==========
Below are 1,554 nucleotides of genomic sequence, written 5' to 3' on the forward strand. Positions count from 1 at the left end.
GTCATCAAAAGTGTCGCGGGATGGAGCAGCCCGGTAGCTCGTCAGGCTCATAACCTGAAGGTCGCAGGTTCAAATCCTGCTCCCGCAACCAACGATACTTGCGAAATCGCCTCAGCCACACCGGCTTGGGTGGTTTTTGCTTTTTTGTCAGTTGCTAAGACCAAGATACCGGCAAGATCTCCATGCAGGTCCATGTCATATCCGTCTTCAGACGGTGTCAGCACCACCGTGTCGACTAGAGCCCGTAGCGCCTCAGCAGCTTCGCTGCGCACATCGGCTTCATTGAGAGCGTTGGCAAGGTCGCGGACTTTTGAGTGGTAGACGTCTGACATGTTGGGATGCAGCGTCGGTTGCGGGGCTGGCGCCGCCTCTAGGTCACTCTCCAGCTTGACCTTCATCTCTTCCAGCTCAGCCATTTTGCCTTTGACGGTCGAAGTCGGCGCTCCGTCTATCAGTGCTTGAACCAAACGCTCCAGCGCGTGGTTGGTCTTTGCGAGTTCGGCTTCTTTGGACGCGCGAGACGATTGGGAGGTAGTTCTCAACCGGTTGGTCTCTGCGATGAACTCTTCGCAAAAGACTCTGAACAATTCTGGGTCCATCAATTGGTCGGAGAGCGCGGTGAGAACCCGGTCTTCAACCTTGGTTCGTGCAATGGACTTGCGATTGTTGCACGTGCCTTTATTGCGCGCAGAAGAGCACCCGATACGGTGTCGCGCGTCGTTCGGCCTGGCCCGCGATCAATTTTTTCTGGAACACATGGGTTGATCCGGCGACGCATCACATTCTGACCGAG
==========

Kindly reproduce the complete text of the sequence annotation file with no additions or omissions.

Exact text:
Below are 1,554 nucleotides of genomic sequence, written 5' to 3' on the forward strand. Positions count from 1 at the left end.
GTCATCAAAAGTGTCGCGGGATGGAGCAGCCCGGTAGCTCGTCAGGCTCATAACCTGAAGGTCGCAGGTTCAAATCCTGCTCCCGCAACCAACGATACTTGCGAAATCGCCTCAGCCACACCGGCTTGGGTGGTTTTTGCTTTTTTGTCAGTTGCTAAGACCAAGATACCGGCAAGATCTCCATGCAGGTCCATGTCATATCCGTCTTCAGACGGTGTCAGCACCACCGTGTCGACTAGAGCCCGTAGCGCCTCAGCAGCTTCGCTGCGCACATCGGCTTCATTGAGAGCGTTGGCAAGGTCGCGGACTTTTGAGTGGTAGACGTCTGACATGTTGGGATGCAGCGTCGGTTGCGGGGCTGGCGCCGCCTCTAGGTCACTCTCCAGCTTGACCTTCATCTCTTCCAGCTCAGCCATTTTGCCTTTGACGGTCGAAGTCGGCGCTCCGTCTATCAGTGCTTGAACCAAACGCTCCAGCGCGTGGTTGGTCTTTGCGAGTTCGGCTTCTTTGGACGCGCGAGACGATTGGGAGGTAGTTCTCAACCGGTTGGTCTCTGCGATGAACTCTTCGCAAAAGACTCTGAACAATTCTGGGTCCATCAATTGGTCGGAGAGCGCGGTGAGAACCCGGTCTTCAACCTTGGTTCGTGCAATGGACTTGCGATTGTTGCACGTGCCTTTATTGCGCGCAGAAGAGCACCCGATACGGTGTCGCGCGTCGTTCGGCCTGGCCCGCGATCAATTTTTTCTGGAACACATGGGTTGATCCGGCGACGCATCACATTCTGACCGAG